Silver Knight

South Florida’s young superstars shine at Silver Knights. Is one the next Jeff Bezos?

From one of the darkest moments in Florida history, this year’s 2019 Silver Knights lit their own path forward.

When the deadliest school shooting in state history ravaged her school, Ashley Paseltiner organized a Not-So-Scary Halloween Party to show kids in the Marjory Stoneman Douglas High community that it was OK to feel joy. Stacey Gringauz at nearby North Broward Preparatory School raised $150,000 by making custom bracelets so she could give the proceeds to the families of the 17 killed and the 17 recovering from gunshot wounds.

The teens were among 30 winners recognized Thursday night at the 61st annual Miami Herald Silver Knight awards at the James L. Knight Center. They shined among 639 nominees from 109 schools in both counties, with winners picked in 15 categories in both Miami-Dade and Broward counties in categories ranging from art and athletics to science, mathematics, speech and world languages.

The Broward Silver Knight winner in art, Thea Gay from Coral Glades High, receives her award from Alex Mena, sports editor of the Miami Herald and el Nuevo Herald, and Nancy San Martin, managing editor of el Nuevo Herald, during the 61st Silver Knight award ceremony at the James L. Knight Center on Thursday, May 16, 2019. Al Diaz

“After everything that happened, people in our community felt so uncomfortable coming to our school,” said Paseltiner, the Broward winner in the drama category. “It means so much to me to just be able to welcome people back to my school and make it our home again.”

Silver Knights like her and Gringauz identify problems in their communities and beyond and work to solve them, sometimes under the grimmest of circumstances. On top of being star students with impressive résumés both in and outside of the classroom, they take on larger-than-life sustainable service projects. They commit to an intense, sometimes years-long application process to be nominated by their school for the Silver Knight awards and undergo an interview before a panel of judges.

“The accomplishments you’ve made and the academic success you’ve achieved are beyond exceptional,” said Aminda Marqués González, executive editor and publisher of the Miami Herald and el Nuevo Herald. “They’ve made each and every one of you a winner, and we hope that you cherish the memory of this special moment for the rest of your lives.”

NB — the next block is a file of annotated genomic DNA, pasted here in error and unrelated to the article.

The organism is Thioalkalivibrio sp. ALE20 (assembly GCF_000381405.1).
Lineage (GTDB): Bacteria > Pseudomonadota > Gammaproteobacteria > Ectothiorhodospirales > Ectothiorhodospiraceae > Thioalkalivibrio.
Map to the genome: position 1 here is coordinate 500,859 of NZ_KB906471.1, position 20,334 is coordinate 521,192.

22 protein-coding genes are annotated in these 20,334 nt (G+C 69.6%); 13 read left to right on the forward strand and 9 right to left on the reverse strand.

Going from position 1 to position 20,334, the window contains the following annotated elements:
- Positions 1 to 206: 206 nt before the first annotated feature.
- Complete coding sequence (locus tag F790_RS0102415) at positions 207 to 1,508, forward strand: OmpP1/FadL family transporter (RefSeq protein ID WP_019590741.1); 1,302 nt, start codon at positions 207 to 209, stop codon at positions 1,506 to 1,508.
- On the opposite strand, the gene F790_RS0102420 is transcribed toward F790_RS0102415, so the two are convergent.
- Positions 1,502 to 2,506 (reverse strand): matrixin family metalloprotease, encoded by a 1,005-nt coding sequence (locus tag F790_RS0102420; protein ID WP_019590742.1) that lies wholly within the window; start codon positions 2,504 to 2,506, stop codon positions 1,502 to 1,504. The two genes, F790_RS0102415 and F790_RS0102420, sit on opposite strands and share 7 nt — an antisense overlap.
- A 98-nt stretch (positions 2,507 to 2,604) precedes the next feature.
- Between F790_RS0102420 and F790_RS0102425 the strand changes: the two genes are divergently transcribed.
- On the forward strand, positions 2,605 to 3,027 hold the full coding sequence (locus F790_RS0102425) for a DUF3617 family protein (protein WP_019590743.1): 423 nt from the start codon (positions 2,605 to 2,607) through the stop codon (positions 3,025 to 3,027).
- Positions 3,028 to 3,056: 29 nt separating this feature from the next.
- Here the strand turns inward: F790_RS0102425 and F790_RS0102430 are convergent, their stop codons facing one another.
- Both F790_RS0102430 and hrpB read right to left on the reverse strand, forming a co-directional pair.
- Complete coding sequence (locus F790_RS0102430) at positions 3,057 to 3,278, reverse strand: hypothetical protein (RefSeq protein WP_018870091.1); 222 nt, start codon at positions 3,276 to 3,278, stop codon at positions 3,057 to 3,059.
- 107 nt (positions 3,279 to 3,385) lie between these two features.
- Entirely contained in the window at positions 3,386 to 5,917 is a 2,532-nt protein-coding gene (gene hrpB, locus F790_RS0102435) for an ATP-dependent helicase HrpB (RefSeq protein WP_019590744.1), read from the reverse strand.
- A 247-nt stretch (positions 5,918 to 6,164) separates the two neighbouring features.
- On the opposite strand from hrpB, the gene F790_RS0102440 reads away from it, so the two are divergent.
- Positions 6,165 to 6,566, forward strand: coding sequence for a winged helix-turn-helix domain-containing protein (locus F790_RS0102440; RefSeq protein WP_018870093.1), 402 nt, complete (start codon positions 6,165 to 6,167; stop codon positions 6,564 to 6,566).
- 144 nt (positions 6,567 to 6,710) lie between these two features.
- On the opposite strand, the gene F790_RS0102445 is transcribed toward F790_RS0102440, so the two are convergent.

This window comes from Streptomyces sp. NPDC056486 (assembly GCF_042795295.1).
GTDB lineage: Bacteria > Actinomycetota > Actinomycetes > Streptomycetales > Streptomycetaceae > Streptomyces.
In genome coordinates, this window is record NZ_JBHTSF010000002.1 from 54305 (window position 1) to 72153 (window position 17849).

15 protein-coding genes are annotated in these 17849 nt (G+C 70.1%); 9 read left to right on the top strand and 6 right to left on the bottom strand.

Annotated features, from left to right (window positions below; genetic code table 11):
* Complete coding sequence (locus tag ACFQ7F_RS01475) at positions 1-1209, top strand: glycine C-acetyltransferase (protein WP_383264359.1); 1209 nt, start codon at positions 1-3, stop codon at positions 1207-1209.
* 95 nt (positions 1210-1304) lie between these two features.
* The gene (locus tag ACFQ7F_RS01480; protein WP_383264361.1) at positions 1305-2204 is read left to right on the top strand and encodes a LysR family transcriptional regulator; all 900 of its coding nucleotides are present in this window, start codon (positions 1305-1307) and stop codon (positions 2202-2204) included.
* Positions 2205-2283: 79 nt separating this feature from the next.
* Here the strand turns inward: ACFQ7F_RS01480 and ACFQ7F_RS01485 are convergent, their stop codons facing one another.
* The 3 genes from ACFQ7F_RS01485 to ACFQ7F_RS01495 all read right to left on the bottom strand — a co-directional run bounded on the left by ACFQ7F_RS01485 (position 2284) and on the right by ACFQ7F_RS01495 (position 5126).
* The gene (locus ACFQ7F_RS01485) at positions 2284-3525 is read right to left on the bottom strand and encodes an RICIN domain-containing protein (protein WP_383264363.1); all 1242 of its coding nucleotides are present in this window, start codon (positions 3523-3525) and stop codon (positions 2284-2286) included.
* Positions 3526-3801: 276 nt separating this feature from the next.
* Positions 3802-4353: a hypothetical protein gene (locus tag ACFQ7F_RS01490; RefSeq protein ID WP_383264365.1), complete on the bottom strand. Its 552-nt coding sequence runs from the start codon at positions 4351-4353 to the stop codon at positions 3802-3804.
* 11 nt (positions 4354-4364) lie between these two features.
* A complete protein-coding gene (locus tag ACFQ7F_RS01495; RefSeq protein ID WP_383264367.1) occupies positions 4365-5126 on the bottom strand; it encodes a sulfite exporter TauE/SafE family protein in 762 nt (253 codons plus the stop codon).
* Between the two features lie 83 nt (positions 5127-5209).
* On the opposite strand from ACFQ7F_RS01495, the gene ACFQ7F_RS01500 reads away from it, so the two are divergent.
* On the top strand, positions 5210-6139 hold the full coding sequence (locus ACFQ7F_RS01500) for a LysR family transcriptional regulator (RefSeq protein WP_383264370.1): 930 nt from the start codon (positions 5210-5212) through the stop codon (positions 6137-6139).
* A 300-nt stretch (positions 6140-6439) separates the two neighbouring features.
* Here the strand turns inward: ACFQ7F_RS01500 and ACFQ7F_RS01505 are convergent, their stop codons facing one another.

Silver Knight Award winners celebrate on stage with Aminda Marqués González, president and publisher and executive editor of the Miami Herald Media Company, center-right, after the Miami Herald & el Nuevo Herald 61st Silver Knight Awards at the James L. Knight Center on Thursday, May 16, 2019. Al Diaz

The winners join an exclusive group of Silver Knights who have made a lasting mark in the South Florida community and beyond. Notable alumni include Amazon founder and magnate Jeff Bezos, “Rocky” composer Bill Conti, artist Xavier Cortada, and Frances Dee Cook, the former ambassador to Burundi, Cameroon and Oman.

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They take home some sweet rewards, too: a Silver Knight statuette, $2,000 and 25,000 American Airlines Advantage miles. An additional 90 students — 45 in each county — were named Honorable Mentions, receiving a plaque and $500. There are three honorable mentions for each category in each county.

Often, the Silver Knights’ service projects hit close to home.

A first-generation American, Adyant Khanna traveled to his family’s native India every summer, where he’d play cricket with his friend, Jammu. He realized in his freshman year that Jammu’s village didn’t have clean drinking water, so the Miami Palmetto Senior High student raised $25,000 to install a low-cost water supply infrastructure to help thousands of people.

Those villagers now have fewer illnesses and improved productivity, and Khanna hopes to expand the project even further.

“I’m gonna call him soon,” said Khanna, who won in the general scholarship category. “It’s inspired me to do more and help others and expand my project.”

Sick of the gun violence in her community, Aiyana Edwards rallied 500 students from Dillard 6-12 to walk out to the Urban League of Broward County to advocate for victims of gun violence and to raise awareness of the issue.

And as Venezuela continues to decline under political and economic pressures, Sofia Alvarado at Coral Reef Senior High and Natalie Chevrel at Our Lady of Lourdes Academy both mobilized to send supplies home to their native country.

Silver Knight awards on display during the Miami Herald and el Nuevo Herald 61st Silver Knights award ceremony at the James L. Knight Center in downtown Miami on Thursday, May 16, 2019. Daniel A. Varela

“After leaving my country and leaving everybody behind, after that I’ve just tried to do everything to make up for the sacrifices my parents have made,” said Alvarado, the business winner in Miami-Dade, who left Venezuela in 2010. “I hope this is something to show ... how much they’ve helped me so I wanted to give that back.”

In some cases, Silver Knights overcome their own obstacles and help others overcome theirs, too.

Jazmin Neadle was placed in a foster home before she was adopted in sixth grade. She rallied local nonprofits, businesses and radio celebrities to host memorable Quinceañera/Sweet 16 parties for 65 girls at Children’s Home Society & Family Resource Center.

“It means a lot because it proves to me that your past doesn’t define you, you define your future,” said Neadle, who attends South Miami Senior High and won in the category of music and dance.